Chemical exposures may prime the immune system for more extreme responses to infection, and infectious diseases influence the body’s response to exposures. The need to study this interplay is urgent, according to experts who joined a National Academy of Science, Engineering, and Medicine (NASEM) workshop Jan. 15-16 in Washington, D.C. The meeting was sponsored by the NASEM Emerging Science for Environmental Health Decisions.
During her opening remarks, NIEHS and National Toxicology Program Director Linda Birnbaum, Ph.D., pointed out that the 2018-2023 NIEHS Strategic Plan emphasizes interaction between the institute’s research and its other programs. An interdisciplinary approach is crucial for gaining insights into how environmental health and infectious disease management can interact.
“Exposure to environmental contaminants can alter the immune response to pathogens, and, of course, the pathogens can alter the response to the toxicants as well,” she told the audience. “So we have a two-way street we have to look at.”
For example, in a 1996 paper, Birnbaum reported that exposures to 2,3,7,8-tetrachlorodibenzo-p-dioxin altered the immune response of mice to the influenza virus and resulted in increased mortality. “This response has now been shown for things like air pollution, [which] can impact the response not just to influenza, but to staph and strep infections,” she said.
Entryways and the microbiome
According to several other speakers, the body’s microbiomes — especially the one in the gut — are likely suspects in the search for agents of this change because of their important roles in immune responses. Rodney Dietert, Ph.D., from Cornell University, pointed out that toxicological routes of exposure involve the same entryways, such as the skin, airway, and the gastrointestinal tract, that allow access to infectious agents.
“They are also the physical locations where the majority of the human microbiome is housed,” he noted. He listed the range of responses microbes might have to chemicals, drugs, foods, and other substances that come their way.
- Sequester — if it is something they want.
- Avoid — to keep it out.
- Metabolize — generating products that affect the host.
- Signal — among microbes and to the host.
- Die — “If it is a keystone bacteria with a unique function that you have to have, that is bad,” he noted.
“At some point environmental health became toxics health,” observed Carlos Santos-Burgoa, M.D., Ph.D., from George Washington University. “Somewhere, we lost track of [the fact that] the microbial world and chemical world are the same world.”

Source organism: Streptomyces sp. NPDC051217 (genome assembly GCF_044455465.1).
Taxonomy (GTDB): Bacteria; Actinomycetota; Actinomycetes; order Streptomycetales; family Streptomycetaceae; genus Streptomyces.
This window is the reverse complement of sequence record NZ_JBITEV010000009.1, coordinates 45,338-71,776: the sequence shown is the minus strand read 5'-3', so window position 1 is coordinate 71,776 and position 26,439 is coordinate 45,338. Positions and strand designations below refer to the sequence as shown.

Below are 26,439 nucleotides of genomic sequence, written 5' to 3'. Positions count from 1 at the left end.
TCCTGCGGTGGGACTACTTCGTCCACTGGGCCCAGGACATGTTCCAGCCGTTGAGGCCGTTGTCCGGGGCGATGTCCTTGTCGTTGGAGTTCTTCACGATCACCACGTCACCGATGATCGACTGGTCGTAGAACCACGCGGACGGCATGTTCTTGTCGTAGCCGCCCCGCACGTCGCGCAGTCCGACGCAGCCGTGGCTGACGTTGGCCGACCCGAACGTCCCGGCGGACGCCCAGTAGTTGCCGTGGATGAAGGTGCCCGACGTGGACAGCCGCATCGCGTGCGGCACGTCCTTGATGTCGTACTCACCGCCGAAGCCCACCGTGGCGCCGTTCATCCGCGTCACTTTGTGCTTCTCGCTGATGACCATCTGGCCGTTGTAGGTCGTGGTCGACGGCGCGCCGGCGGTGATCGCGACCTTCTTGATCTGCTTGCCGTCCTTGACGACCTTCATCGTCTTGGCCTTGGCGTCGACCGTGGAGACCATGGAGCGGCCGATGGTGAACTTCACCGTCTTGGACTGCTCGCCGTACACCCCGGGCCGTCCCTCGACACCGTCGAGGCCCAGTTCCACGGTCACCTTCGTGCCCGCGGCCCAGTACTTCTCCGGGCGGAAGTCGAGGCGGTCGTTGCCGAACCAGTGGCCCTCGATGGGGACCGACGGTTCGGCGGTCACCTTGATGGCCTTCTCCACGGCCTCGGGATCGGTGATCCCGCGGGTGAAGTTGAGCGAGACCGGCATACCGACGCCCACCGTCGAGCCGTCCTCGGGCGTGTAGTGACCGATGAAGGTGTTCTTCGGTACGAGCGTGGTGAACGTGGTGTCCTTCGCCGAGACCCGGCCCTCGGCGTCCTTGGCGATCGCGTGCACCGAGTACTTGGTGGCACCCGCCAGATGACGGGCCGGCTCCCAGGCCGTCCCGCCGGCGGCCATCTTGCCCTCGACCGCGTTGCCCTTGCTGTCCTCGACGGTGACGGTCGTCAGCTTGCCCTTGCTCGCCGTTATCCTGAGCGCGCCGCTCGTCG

An example — mercury
Several speakers addressed the complex challenges of studying contaminants, infections, and the microbiome. Jennifer Nyland, Ph.D., from Salisbury University, discussed mercury’s role in provoking an inflammatory response in parts of the body, such as the brain and gut.
People are exposed to different forms of mercury, both organic and inorganic, she pointed out. “[These forms] affect the immune system,” she said. “They do not affect the immune system all in the same way. They do not have the same level of toxicity. And they are not metabolized in your system the same way.”
Her viral studies in mice found increased inflammatory responses and decreased anti-inflammatory action. But the responses were not seen with mercury alone. They were triggered only in the presence of a virus.
Calling on diverse disciplines
One theme of the workshop was that interdisciplinary, multidisciplinary, and transdisciplinary research approaches (see sidebar) are needed to uncover the interplay between pathogens and toxicants. This task calls on such disciplines as global health, epidemiology, and immunotoxicology, as well as sectors as diverse as agriculture, housing, health care, and transportation, to do this research.
John Balbus, M.D., NIEHS senior medical advisor and member of the workshop’s organizing committee, underscored the importance of an integrated approach. He highlighted the NASEM Environmental Health Matters Initiative as a potential avenue for continuing the discussion about new ways of doing things. NIEHS is one of the sponsors of that initiative.
Participants in the NASEM workshop included organizing committee member Josh Rosenthal, Ph.D., from the Fogarty International Center, and several NIEHS grantees.
Citation: Burleson GR, Lebrec H, Yang YG, Ibanes JD, Pennington KN, Birnbaum LS. 1996. Effect of 2,3,7,8-tetrachlorodibenzo-p-dioxin (TCDD) on influenza virus host resistance in mice. Fundam Appl Toxicol 29(1):40−47.